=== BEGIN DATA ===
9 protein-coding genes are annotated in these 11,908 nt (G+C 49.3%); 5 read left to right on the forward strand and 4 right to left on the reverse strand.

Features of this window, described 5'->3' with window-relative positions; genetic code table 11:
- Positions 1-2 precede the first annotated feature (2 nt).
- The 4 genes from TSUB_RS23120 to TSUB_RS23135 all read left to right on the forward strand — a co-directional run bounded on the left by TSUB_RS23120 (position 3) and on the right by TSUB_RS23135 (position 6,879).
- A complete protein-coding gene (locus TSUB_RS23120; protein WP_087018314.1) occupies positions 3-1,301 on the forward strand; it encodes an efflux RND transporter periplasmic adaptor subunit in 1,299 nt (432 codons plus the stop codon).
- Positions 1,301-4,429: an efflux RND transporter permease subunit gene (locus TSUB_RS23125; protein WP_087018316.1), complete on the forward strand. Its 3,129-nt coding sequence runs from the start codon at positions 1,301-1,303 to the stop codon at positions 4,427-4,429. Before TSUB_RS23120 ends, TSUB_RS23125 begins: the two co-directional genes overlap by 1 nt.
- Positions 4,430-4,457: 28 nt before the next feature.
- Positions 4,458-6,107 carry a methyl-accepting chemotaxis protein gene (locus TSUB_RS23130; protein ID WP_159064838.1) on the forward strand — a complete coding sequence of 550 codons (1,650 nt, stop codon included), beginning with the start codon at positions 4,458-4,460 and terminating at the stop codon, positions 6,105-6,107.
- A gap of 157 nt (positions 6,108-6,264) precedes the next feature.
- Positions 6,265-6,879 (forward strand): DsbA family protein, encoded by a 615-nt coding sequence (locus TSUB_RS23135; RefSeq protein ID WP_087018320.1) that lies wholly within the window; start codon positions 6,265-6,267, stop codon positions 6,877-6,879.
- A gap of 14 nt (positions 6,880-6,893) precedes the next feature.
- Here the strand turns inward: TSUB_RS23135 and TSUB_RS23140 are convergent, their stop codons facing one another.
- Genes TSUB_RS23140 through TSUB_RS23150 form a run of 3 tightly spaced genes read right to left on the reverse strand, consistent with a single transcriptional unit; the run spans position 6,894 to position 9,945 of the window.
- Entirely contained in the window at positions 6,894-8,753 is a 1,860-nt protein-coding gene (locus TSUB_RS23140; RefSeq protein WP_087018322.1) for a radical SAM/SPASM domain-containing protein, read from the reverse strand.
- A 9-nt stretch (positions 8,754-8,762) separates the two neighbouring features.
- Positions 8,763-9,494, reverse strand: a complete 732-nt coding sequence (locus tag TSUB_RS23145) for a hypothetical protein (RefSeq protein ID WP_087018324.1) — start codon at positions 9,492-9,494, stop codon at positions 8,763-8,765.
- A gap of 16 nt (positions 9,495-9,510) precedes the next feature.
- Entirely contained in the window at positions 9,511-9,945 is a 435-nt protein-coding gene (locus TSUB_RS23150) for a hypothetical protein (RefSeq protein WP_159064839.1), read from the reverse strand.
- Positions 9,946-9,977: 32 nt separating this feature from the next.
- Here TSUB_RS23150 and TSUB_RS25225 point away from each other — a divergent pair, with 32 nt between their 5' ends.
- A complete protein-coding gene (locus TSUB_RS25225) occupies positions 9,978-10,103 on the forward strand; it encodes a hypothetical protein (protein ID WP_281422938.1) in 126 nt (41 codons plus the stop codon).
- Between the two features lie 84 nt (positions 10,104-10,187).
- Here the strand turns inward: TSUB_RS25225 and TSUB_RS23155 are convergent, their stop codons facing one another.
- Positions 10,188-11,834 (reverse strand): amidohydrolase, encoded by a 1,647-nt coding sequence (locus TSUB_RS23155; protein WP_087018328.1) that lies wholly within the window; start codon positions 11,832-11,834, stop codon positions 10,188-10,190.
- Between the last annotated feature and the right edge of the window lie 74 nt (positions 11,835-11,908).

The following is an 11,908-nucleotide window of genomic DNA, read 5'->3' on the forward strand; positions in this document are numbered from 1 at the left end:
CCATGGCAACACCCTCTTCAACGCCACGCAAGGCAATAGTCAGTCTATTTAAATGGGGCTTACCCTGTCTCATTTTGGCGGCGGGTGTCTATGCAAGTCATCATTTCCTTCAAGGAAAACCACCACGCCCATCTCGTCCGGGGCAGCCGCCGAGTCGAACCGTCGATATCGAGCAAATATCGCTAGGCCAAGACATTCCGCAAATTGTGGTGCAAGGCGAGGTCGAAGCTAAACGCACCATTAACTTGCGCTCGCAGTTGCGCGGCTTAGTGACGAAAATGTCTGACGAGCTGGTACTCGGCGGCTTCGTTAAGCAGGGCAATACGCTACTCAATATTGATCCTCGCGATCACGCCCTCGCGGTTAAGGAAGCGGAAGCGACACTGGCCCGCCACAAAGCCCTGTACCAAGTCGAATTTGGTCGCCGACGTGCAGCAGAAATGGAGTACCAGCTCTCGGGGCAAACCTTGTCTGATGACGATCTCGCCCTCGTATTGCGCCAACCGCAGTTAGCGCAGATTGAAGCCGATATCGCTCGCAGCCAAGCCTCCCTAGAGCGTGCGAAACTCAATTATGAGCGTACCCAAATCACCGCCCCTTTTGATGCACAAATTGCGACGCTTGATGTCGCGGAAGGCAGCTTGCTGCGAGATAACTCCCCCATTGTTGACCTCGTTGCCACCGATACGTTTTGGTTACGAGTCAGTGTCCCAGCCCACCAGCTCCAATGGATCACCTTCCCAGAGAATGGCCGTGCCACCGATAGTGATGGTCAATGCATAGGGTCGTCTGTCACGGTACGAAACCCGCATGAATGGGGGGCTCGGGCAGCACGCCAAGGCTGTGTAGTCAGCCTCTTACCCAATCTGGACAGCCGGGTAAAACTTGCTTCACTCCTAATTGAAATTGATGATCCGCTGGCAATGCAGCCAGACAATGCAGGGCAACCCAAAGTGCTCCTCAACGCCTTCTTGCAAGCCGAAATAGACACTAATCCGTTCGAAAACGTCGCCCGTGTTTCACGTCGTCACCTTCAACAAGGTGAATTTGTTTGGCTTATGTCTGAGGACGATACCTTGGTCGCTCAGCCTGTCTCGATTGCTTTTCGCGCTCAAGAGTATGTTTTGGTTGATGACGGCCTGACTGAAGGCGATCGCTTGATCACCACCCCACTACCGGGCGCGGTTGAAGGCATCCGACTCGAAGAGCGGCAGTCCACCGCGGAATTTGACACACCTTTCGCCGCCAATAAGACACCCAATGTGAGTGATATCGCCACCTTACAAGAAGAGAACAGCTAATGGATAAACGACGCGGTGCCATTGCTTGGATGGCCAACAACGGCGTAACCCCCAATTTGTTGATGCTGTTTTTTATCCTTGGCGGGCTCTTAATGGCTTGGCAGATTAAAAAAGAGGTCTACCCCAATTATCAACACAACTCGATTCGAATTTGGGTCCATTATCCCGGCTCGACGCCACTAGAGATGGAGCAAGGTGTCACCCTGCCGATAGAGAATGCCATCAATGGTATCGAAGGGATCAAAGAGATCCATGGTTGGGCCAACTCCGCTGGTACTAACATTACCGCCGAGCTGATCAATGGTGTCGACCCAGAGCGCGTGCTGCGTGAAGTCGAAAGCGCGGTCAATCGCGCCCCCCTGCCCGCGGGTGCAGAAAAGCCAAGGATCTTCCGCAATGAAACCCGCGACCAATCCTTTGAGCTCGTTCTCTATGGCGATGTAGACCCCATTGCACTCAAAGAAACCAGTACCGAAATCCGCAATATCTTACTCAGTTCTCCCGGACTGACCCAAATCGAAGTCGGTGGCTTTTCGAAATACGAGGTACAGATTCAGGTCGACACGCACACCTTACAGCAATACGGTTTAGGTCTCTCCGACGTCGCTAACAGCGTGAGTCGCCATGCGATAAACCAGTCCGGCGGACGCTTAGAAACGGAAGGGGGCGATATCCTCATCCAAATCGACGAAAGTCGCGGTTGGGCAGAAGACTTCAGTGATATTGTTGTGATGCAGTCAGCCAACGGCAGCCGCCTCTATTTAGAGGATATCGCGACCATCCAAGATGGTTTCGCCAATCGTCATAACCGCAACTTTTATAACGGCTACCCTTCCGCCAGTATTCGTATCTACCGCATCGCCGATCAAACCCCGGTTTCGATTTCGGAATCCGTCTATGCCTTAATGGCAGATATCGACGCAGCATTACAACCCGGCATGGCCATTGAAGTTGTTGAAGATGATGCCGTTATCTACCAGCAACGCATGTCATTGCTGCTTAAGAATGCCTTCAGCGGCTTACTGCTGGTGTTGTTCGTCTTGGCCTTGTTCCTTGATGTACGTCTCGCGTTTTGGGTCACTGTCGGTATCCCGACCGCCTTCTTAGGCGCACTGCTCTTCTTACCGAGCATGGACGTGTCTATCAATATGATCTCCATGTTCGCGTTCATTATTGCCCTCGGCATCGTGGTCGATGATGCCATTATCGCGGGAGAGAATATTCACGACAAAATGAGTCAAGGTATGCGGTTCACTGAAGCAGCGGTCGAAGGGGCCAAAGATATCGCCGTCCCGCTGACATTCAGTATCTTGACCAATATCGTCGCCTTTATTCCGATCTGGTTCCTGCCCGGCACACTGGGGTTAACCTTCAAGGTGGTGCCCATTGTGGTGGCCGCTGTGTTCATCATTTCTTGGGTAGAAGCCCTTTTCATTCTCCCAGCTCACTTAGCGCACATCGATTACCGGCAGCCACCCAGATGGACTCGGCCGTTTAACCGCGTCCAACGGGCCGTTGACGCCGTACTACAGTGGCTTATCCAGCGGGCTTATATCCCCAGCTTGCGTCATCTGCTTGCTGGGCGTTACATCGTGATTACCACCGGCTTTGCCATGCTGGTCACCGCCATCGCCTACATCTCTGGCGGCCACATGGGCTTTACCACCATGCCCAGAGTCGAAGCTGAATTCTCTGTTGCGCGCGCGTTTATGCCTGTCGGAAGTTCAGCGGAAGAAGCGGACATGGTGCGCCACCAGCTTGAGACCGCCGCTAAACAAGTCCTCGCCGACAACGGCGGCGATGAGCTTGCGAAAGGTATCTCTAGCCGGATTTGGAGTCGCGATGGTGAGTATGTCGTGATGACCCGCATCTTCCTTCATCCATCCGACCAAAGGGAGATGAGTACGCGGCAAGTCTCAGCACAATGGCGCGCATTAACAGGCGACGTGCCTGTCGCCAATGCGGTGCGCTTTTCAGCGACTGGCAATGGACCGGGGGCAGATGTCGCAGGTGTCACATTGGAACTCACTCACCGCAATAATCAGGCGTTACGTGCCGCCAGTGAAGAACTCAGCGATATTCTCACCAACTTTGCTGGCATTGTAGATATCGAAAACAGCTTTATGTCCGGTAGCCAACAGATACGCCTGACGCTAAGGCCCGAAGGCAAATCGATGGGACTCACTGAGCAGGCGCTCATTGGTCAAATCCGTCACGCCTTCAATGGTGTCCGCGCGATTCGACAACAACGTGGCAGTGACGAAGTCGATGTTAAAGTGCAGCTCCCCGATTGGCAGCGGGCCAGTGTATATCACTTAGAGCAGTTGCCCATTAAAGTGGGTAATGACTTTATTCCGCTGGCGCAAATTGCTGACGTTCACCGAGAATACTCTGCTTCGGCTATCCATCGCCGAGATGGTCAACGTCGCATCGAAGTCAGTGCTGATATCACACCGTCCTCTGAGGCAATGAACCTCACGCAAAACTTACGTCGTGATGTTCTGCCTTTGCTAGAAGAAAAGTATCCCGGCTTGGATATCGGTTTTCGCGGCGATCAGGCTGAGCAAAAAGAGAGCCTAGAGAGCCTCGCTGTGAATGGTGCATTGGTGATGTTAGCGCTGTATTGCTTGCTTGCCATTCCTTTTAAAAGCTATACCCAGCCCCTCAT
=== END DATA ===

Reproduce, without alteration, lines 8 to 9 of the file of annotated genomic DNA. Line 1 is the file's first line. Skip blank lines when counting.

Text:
- Positions 4,458-6,107 carry a methyl-accepting chemotaxis protein gene (locus TSUB_RS23130; protein ID WP_159064838.1) on the forward strand — a complete coding sequence of 550 codons (1,650 nt, stop codon included), beginning with the start codon at positions 4,458-4,460 and terminating at the stop codon, positions 6,105-6,107.
- A gap of 157 nt (positions 6,108-6,264) precedes the next feature.